Though Labor Day is historically rooted in a promotion of the American labor movement and trade unions in the late 19th century, it has since become a universally accepted celebration of the “social and economic achievements of the American worker… (and to) the contributions workers have made to the strength, prosperity, and well-being of our country.”
But why exactly do we celebrate our work? And, maybe more importantly, why should we celebrate our work?
As we reflect on all the goodness brought by the innovative and industrious production of American labor, there is cause enough for a day of celebration. However, there are more fundamental reasons to honor workers. It is typical in our culture to focus on us as individuals and our independent accomplishments and pride. But there are better and truer motives for our labor that provide a beautiful and sustaining foundation for appreciating work itself and those who do the labor.
God is a Worker
We find meaning and purpose to work itself in the creator of work and the nature of that creator. One of the first descriptions of God all the way back in Genesis 1 has him doing the “work” of creating. It explicitly mentions him as the “maker” of things, reflecting on “everything that he had made,” describing it as “very good,” (Gen. 1:31) and then resting “from all the work that he had done.” (Gen 2:2)
This establishes God in his nature as a worker, that work itself is good, and that reflection and rest on labor’s accomplishments are appropriate.
We are Workers
The same passage that describes God as a worker also describes humans as “made in his own image.” (Gen. 1:27). The obvious implication of humanity reflecting God’s image in this passage is to see that creativity, work, and producing things of the world will be fundamentally a part of our nature and existence. And this is exactly what is affirmed in the following passages where the task is given to “work the ground” (Gen. 2:5, 15), name the animals (Gen. 2:19), “fill the earth and subdue it” (Gen. 1:28) in as benevolent steward/ruler over God’s good world.
When we reflect on the labor of our time and culture, we hear the echoes of both who we were created to be and the reflected nature of God to labor as something inescapably a part of who we are. I often see it when I walk the streets of my suburban neighborhood with the variations of designs house by house, the tended gardens seeking to add a bit of beauty and order, and even the paved street and utility poles bringing resources to us for transportation, communication, and basic life needs. And I also see it in the massive metropolis in our downtown Los Angeles skyline symbolizing many of the driving engines of our economy and commerce as it churns away day after day.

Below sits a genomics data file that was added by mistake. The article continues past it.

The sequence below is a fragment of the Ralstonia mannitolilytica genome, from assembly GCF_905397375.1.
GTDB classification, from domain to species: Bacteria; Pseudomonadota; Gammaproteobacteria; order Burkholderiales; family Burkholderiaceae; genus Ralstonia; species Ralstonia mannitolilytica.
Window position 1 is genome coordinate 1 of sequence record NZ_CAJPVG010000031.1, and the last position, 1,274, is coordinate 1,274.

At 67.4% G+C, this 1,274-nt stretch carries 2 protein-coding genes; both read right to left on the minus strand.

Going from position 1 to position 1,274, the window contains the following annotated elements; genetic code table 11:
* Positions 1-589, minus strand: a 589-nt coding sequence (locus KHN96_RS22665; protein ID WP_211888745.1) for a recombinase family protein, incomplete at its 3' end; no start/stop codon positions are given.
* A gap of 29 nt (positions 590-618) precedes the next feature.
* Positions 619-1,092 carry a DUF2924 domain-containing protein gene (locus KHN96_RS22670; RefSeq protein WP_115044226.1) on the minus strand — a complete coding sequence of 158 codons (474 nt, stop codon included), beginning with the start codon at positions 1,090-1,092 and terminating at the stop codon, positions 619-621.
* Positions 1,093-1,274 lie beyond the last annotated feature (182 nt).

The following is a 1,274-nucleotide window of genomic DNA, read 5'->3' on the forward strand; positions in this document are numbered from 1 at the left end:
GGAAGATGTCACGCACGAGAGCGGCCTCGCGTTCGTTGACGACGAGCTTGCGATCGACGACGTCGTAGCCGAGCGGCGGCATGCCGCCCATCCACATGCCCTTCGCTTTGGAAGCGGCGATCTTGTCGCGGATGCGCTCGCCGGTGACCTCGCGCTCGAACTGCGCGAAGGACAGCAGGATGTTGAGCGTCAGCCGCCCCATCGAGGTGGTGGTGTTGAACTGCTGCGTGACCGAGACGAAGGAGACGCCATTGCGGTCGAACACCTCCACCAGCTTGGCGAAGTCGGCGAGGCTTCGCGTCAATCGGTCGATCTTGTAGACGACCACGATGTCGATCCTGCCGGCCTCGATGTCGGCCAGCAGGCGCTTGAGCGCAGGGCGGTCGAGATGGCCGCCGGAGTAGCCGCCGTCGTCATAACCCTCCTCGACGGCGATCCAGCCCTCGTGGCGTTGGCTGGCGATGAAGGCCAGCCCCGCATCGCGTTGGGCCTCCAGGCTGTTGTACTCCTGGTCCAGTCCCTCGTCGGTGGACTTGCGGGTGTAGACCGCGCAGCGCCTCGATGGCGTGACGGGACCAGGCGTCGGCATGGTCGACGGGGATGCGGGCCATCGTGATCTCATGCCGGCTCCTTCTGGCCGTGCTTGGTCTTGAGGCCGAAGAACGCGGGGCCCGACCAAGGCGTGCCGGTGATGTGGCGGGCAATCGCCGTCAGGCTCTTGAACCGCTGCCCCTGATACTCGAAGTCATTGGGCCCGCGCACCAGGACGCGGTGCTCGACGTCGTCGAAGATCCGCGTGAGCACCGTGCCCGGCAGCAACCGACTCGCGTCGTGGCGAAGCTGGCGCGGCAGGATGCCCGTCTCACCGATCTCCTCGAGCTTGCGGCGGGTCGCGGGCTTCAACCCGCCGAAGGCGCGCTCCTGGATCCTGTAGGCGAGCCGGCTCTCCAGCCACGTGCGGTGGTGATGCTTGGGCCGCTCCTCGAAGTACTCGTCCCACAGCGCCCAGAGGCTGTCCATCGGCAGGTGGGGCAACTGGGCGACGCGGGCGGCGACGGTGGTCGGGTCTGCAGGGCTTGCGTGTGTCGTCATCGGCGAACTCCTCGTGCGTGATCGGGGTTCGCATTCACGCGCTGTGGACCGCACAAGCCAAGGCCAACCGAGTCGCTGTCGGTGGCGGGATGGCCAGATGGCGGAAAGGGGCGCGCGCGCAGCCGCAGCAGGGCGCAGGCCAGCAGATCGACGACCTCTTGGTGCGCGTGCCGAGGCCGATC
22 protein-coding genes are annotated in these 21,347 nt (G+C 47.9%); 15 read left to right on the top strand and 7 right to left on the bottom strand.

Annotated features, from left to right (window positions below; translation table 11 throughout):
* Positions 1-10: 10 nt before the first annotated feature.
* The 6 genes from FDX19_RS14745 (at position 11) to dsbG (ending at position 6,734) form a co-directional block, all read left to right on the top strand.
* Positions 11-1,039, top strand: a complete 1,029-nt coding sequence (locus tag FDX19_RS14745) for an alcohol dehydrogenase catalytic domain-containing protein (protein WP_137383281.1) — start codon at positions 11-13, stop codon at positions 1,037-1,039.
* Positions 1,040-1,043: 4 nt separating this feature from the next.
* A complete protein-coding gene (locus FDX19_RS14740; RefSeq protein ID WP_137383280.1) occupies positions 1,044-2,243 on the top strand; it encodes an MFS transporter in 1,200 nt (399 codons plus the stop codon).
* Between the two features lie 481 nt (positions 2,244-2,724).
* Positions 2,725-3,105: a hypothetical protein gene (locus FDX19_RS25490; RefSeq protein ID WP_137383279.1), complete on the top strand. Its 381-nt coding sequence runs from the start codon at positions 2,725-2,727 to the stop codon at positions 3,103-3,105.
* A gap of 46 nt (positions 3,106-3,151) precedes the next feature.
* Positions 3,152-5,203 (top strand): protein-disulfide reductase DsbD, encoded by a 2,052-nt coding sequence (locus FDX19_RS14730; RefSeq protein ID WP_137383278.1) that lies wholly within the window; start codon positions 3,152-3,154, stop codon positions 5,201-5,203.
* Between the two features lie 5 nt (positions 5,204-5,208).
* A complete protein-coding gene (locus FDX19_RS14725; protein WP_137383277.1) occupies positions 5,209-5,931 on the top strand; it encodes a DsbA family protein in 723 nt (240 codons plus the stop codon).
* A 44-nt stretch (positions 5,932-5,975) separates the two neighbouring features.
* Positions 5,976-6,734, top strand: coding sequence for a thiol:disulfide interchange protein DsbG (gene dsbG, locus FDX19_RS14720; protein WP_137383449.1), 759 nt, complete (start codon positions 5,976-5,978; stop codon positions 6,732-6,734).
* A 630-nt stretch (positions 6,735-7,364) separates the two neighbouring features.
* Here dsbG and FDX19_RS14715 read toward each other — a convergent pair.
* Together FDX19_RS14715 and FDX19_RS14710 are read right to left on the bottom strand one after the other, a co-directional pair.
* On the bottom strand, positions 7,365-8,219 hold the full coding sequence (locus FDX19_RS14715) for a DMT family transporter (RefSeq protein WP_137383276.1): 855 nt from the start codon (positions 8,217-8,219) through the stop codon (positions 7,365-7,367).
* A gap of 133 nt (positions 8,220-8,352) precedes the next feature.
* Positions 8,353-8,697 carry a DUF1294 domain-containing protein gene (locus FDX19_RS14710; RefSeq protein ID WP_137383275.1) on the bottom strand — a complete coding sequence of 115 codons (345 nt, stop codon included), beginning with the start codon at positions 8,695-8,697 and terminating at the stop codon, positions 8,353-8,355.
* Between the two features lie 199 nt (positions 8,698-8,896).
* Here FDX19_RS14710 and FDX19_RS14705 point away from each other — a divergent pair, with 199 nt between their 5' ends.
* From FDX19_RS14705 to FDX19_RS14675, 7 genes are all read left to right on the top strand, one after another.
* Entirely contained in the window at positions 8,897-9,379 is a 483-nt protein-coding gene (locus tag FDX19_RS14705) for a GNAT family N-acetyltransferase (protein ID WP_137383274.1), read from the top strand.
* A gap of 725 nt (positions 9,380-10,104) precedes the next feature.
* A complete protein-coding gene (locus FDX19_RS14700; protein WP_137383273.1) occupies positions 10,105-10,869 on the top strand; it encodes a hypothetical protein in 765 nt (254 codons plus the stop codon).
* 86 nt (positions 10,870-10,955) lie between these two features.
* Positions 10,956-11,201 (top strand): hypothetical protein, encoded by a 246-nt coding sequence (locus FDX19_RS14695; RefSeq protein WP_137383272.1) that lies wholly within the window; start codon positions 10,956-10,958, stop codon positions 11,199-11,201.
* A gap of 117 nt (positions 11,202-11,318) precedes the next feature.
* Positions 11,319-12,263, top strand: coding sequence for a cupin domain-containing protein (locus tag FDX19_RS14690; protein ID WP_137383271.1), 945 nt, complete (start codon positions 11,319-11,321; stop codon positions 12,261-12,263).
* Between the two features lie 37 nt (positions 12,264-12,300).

Of course all these images of our labor and productive lives are riddled with brokenness and instances of injustice and impoverishment as well. They remain far from the goodness and potential God desires and will one day bring in fullness and completion in the New Heavens and New Earth.
But this should not prevent us from rejoicing, reflecting, and resting in the goodness and accomplishments God has allowed through those who yet bear his image. All of us, both Christians and non-Christians, fulfill in partial and measured ways, his good purpose for the world through our work.
Be grateful this Labor Day and say a prayer for God to better reflect his good nature through your good labor.
“Let the favor of the Lord our God be upon us, and establish the work of our hands upon us; yes, establish the work of our hands!” (Psalm 90:17)
Steve Lindsey is the Executive Director of the Center for Faith & Work Los Angeles. As an engineer at Boeing for nearly 40 years, he often worked towards seeing how his work served God’s greater purpose for the world. He and his wife Margaret established the CFWLA in 2017 to help people reframe vocation and understand how all work, no matter the industry, has meaning and purpose.